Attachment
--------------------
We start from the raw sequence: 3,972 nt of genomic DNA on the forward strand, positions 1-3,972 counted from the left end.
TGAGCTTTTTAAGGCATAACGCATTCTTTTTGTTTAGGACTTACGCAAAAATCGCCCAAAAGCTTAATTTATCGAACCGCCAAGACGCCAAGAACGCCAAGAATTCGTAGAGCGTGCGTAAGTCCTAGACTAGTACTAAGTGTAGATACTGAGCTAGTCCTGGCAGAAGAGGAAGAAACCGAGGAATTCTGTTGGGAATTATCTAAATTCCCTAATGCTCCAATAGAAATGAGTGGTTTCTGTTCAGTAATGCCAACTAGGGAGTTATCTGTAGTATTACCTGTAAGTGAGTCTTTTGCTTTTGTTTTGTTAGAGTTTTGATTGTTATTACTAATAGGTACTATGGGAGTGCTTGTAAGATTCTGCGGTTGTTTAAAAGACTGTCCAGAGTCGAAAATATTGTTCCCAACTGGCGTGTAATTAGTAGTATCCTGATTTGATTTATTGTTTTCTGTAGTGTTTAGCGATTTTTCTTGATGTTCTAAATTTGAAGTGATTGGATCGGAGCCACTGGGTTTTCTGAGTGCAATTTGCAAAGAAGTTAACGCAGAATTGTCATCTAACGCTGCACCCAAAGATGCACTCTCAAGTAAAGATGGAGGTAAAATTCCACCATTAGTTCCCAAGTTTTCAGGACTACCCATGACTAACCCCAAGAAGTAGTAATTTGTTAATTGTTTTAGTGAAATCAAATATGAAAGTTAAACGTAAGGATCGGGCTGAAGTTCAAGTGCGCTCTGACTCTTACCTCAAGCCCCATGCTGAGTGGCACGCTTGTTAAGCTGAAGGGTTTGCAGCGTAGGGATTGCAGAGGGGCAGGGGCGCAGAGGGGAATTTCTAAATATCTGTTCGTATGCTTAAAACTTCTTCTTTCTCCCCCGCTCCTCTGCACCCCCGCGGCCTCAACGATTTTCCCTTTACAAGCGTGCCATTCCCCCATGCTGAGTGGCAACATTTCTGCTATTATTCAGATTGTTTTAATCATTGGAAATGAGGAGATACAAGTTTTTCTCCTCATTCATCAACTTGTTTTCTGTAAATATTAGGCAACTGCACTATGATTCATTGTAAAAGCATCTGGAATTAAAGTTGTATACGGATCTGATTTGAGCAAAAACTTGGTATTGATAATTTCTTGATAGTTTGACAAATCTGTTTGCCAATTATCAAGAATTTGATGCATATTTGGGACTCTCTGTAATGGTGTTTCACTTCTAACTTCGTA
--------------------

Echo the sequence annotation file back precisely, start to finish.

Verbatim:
We start from the raw sequence: 3,972 nt of genomic DNA on the forward strand, positions 1-3,972 counted from the left end.
TGAGCTTTTTAAGGCATAACGCATTCTTTTTGTTTAGGACTTACGCAAAAATCGCCCAAAAGCTTAATTTATCGAACCGCCAAGACGCCAAGAACGCCAAGAATTCGTAGAGCGTGCGTAAGTCCTAGACTAGTACTAAGTGTAGATACTGAGCTAGTCCTGGCAGAAGAGGAAGAAACCGAGGAATTCTGTTGGGAATTATCTAAATTCCCTAATGCTCCAATAGAAATGAGTGGTTTCTGTTCAGTAATGCCAACTAGGGAGTTATCTGTAGTATTACCTGTAAGTGAGTCTTTTGCTTTTGTTTTGTTAGAGTTTTGATTGTTATTACTAATAGGTACTATGGGAGTGCTTGTAAGATTCTGCGGTTGTTTAAAAGACTGTCCAGAGTCGAAAATATTGTTCCCAACTGGCGTGTAATTAGTAGTATCCTGATTTGATTTATTGTTTTCTGTAGTGTTTAGCGATTTTTCTTGATGTTCTAAATTTGAAGTGATTGGATCGGAGCCACTGGGTTTTCTGAGTGCAATTTGCAAAGAAGTTAACGCAGAATTGTCATCTAACGCTGCACCCAAAGATGCACTCTCAAGTAAAGATGGAGGTAAAATTCCACCATTAGTTCCCAAGTTTTCAGGACTACCCATGACTAACCCCAAGAAGTAGTAATTTGTTAATTGTTTTAGTGAAATCAAATATGAAAGTTAAACGTAAGGATCGGGCTGAAGTTCAAGTGCGCTCTGACTCTTACCTCAAGCCCCATGCTGAGTGGCACGCTTGTTAAGCTGAAGGGTTTGCAGCGTAGGGATTGCAGAGGGGCAGGGGCGCAGAGGGGAATTTCTAAATATCTGTTCGTATGCTTAAAACTTCTTCTTTCTCCCCCGCTCCTCTGCACCCCCGCGGCCTCAACGATTTTCCCTTTACAAGCGTGCCATTCCCCCATGCTGAGTGGCAACATTTCTGCTATTATTCAGATTGTTTTAATCATTGGAAATGAGGAGATACAAGTTTTTCTCCTCATTCATCAACTTGTTTTCTGTAAATATTAGGCAACTGCACTATGATTCATTGTAAAAGCATCTGGAATTAAAGTTGTATACGGATCTGATTTGAGCAAAAACTTGGTATTGATAATTTCTTGATAGTTTGACAAATCTGTTTGCCAATTATCAAGAATTTGATGCATATTTGGGACTCTCTGTAATGGTGTTTCACTTCTAACTTCGTA